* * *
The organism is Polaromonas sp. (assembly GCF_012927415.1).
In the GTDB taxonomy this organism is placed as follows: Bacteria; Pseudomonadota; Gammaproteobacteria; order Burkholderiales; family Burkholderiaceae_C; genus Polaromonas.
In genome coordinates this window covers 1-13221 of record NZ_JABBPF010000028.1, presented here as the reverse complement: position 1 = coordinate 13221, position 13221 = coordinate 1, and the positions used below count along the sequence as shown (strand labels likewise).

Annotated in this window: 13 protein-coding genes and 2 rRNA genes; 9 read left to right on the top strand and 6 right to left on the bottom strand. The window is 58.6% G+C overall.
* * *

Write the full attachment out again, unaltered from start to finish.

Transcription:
The organism is Polaromonas sp. (assembly GCF_012927415.1).
In the GTDB taxonomy this organism is placed as follows: Bacteria; Pseudomonadota; Gammaproteobacteria; order Burkholderiales; family Burkholderiaceae_C; genus Polaromonas.
In genome coordinates this window covers 1-13221 of record NZ_JABBPF010000028.1, presented here as the reverse complement: position 1 = coordinate 13221, position 13221 = coordinate 1, and the positions used below count along the sequence as shown (strand labels likewise).

Annotated in this window: 13 protein-coding genes and 2 rRNA genes; 9 read left to right on the top strand and 6 right to left on the bottom strand. The window is 58.6% G+C overall.